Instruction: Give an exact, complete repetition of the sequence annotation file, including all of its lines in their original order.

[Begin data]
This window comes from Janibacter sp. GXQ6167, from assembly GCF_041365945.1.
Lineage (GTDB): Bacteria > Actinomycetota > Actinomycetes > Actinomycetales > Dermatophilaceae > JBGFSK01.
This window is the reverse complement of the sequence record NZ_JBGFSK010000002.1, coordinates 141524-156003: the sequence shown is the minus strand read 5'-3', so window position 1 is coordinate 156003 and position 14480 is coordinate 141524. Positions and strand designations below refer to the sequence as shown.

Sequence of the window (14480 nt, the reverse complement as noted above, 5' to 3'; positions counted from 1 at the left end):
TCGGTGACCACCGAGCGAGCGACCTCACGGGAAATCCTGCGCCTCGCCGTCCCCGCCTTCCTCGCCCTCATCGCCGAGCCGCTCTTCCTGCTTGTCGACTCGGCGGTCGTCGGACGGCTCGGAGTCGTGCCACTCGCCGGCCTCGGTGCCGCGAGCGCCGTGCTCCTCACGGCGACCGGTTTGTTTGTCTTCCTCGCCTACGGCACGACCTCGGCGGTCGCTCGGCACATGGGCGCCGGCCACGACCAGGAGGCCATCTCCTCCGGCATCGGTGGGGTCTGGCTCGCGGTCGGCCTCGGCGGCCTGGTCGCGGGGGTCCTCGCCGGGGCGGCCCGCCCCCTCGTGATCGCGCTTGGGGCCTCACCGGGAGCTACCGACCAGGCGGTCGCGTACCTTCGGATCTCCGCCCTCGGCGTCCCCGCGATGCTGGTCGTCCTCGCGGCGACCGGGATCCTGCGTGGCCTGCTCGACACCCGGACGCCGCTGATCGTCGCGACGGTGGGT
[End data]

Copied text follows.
This window comes from Janibacter sp. GXQ6167, from assembly GCF_041365945.1.
Lineage (GTDB): Bacteria > Actinomycetota > Actinomycetes > Actinomycetales > Dermatophilaceae > JBGFSK01.
This window is the reverse complement of the sequence record NZ_JBGFSK010000002.1, coordinates 141524-156003: the sequence shown is the minus strand read 5'-3', so window position 1 is coordinate 156003 and position 14480 is coordinate 141524. Positions and strand designations below refer to the sequence as shown.

Sequence of the window (14480 nt, the reverse complement as noted above, 5' to 3'; positions counted from 1 at the left end):
TCGGTGACCACCGAGCGAGCGACCTCACGGGAAATCCTGCGCCTCGCCGTCCCCGCCTTCCTCGCCCTCATCGCCGAGCCGCTCTTCCTGCTTGTCGACTCGGCGGTCGTCGGACGGCTCGGAGTCGTGCCACTCGCCGGCCTCGGTGCCGCGAGCGCCGTGCTCCTCACGGCGACCGGTTTGTTTGTCTTCCTCGCCTACGGCACGACCTCGGCGGTCGCTCGGCACATGGGCGCCGGCCACGACCAGGAGGCCATCTCCTCCGGCATCGGTGGGGTCTGGCTCGCGGTCGGCCTCGGCGGCCTGGTCGCGGGGGTCCTCGCCGGGGCGGCCCGCCCCCTCGTGATCGCGCTTGGGGCCTCACCGGGAGCTACCGACCAGGCGGTCGCGTACCTTCGGATCTCCGCCCTCGGCGTCCCCGCGATGCTGGTCGTCCTCGCGGCGACCGGGATCCTGCGTGGCCTGCTCGACACCCGGACGCCGCTGATCGTCGCGACGGTGGGT